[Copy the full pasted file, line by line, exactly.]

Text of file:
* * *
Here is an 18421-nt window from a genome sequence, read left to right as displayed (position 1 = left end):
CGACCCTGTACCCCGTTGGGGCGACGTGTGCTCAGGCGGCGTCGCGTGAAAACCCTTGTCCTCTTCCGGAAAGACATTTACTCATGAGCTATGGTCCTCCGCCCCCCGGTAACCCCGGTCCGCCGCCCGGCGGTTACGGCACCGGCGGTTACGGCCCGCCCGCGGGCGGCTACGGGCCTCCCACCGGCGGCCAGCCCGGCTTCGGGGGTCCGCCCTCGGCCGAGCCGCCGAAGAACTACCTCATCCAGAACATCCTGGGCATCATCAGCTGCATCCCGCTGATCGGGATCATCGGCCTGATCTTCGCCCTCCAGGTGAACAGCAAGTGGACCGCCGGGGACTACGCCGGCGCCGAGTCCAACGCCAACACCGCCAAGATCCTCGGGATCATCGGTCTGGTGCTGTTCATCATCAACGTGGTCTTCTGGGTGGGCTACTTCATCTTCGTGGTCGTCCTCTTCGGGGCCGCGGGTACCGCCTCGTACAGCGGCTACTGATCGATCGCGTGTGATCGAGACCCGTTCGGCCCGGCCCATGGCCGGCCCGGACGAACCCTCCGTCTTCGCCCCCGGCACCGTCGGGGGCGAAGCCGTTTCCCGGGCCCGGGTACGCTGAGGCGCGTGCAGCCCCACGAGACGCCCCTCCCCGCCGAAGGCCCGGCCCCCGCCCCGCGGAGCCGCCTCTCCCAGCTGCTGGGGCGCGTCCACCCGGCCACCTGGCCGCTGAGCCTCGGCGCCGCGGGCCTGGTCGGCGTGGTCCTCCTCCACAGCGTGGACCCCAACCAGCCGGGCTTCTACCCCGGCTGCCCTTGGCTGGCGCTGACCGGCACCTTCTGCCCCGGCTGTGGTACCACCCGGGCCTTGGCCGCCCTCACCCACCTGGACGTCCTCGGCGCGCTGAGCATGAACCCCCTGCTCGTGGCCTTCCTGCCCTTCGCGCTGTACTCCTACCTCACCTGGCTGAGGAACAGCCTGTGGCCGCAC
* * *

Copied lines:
Here is an 18421-nt window from a genome sequence, read left to right as displayed (position 1 = left end):
CGACCCTGTACCCCGTTGGGGCGACGTGTGCTCAGGCGGCGTCGCGTGAAAACCCTTGTCCTCTTCCGGAAAGACATTTACTCATGAGCTATGGTCCTCCGCCCCCCGGTAACCCCGGTCCGCCGCCCGGCGGTTACGGCACCGGCGGTTACGGCCCGCCCGCGGGCGGCTACGGGCCTCCCACCGGCGGCCAGCCCGGCTTCGGGGGTCCGCCCTCGGCCGAGCCGCCGAAGAACTACCTCATCCAGAACATCCTGGGCATCATCAGCTGCATCCCGCTGATCGGGATCATCGGCCTGATCTTCGCCCTCCAGGTGAACAGCAAGTGGACCGCCGGGGACTACGCCGGCGCCGAGTCCAACGCCAACACCGCCAAGATCCTCGGGATCATCGGTCTGGTGCTGTTCATCATCAACGTGGTCTTCTGGGTGGGCTACTTCATCTTCGTGGTCGTCCTCTTCGGGGCCGCGGGTACCGCCTCGTACAGCGGCTACTGATCGATCGCGTGTGATCGAGACCCGTTCGGCCCGGCCCATGGCCGGCCCGGACGAACCCTCCGTCTTCGCCCCCGGCACCGTCGGGGGCGAAGCCGTTTCCCGGGCCCGGGTACGCTGAGGCGCGTGCAGCCCCACGAGACGCCCCTCCCCGCCGAAGGCCCGGCCCCCGCCCCGCGGAGCCGCCTCTCCCAGCTGCTGGGGCGCGTCCACCCGGCCACCTGGCCGCTGAGCCTCGGCGCCGCGGGCCTGGTCGGCGTGGTCCTCCTCCACAGCGTGGACCCCAACCAGCCGGGCTTCTACCCCGGCTGCCCTTGGCTGGCGCTGACCGGCACCTTCTGCCCCGGCTGTGGTACCACCCGGGCCTTGGCCGCCCTCACCCACCTGGACGTCCTCGGCGCGCTGAGCATGAACCCCCTGCTCGTGGCCTTCCTGCCCTTCGCGCTGTACTCCTACCTCACCTGGCTGAGGAACAGCCTGTGGCCGCAC